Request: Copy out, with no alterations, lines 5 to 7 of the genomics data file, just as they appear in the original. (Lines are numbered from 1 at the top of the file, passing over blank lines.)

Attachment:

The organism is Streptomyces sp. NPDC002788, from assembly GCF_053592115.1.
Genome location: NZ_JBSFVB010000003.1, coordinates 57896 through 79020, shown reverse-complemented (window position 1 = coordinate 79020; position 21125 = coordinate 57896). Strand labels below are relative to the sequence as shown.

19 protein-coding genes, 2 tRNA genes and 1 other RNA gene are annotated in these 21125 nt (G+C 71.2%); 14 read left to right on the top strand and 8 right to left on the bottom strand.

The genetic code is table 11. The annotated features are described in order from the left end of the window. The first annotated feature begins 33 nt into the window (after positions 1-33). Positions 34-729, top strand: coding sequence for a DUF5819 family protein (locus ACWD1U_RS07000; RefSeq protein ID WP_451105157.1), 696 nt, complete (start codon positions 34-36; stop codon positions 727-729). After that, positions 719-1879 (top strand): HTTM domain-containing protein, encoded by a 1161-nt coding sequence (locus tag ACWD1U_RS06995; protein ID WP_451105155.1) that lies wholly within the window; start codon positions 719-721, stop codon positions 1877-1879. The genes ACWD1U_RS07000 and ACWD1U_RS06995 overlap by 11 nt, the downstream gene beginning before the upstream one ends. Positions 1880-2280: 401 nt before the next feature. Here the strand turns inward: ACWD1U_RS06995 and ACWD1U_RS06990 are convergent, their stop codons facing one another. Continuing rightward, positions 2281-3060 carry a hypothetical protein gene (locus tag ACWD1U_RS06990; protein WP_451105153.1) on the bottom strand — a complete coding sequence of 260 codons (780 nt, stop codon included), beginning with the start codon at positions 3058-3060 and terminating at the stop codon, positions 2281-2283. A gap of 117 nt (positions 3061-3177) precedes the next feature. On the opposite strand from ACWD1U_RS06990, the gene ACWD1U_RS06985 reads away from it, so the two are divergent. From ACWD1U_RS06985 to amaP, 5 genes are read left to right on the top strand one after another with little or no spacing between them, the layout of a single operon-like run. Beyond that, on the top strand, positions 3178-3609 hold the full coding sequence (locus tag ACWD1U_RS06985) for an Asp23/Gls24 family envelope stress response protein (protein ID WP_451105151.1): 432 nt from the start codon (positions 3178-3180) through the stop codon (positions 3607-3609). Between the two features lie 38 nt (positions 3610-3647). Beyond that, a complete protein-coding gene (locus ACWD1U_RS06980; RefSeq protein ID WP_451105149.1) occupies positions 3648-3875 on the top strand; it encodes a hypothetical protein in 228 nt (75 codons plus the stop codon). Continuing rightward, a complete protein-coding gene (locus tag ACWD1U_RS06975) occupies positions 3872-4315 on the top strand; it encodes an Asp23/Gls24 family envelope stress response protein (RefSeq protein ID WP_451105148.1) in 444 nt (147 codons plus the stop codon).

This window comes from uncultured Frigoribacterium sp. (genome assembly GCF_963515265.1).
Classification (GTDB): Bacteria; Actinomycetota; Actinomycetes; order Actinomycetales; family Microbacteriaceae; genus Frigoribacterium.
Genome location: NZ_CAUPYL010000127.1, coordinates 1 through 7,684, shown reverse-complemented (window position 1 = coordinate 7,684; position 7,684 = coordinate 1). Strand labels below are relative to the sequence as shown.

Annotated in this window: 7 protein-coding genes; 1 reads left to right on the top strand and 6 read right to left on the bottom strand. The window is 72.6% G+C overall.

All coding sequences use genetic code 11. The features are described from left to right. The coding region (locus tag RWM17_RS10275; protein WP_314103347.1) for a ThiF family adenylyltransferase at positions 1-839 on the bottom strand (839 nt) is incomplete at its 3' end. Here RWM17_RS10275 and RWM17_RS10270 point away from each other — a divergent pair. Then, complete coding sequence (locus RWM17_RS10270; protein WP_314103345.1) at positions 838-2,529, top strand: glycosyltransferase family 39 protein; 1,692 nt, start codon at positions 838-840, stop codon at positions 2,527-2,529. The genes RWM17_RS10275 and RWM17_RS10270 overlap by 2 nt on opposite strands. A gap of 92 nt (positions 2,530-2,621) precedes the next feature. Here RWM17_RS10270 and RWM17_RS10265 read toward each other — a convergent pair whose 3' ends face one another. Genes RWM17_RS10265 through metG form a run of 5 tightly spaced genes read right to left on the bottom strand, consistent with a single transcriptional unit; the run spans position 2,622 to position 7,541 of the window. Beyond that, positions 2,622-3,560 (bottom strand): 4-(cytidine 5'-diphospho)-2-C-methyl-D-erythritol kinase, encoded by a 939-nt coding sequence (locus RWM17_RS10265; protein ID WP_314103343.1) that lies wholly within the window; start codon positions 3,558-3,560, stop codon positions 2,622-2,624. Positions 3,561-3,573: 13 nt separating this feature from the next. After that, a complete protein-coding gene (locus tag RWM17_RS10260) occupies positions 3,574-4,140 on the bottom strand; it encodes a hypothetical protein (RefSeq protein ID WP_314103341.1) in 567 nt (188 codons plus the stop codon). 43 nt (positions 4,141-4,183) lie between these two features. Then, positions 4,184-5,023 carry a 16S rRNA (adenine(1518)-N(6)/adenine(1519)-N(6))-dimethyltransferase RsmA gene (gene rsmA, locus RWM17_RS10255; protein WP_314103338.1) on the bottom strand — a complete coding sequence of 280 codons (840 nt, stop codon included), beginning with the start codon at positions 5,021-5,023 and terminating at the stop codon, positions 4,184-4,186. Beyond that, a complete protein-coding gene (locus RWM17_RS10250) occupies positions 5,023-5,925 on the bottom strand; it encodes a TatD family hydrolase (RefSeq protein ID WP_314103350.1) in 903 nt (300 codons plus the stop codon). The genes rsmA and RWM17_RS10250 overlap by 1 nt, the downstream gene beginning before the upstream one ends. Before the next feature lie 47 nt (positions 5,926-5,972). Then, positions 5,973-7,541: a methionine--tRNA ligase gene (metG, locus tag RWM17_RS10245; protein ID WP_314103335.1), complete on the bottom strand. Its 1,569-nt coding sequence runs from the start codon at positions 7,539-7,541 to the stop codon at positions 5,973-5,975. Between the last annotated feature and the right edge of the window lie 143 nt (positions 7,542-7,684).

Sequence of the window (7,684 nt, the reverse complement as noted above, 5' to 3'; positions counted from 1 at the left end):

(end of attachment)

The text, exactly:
This window comes from uncultured Frigoribacterium sp. (genome assembly GCF_963515265.1).
Classification (GTDB): Bacteria; Actinomycetota; Actinomycetes; order Actinomycetales; family Microbacteriaceae; genus Frigoribacterium.
Genome location: NZ_CAUPYL010000127.1, coordinates 1 through 7,684, shown reverse-complemented (window position 1 = coordinate 7,684; position 7,684 = coordinate 1). Strand labels below are relative to the sequence as shown.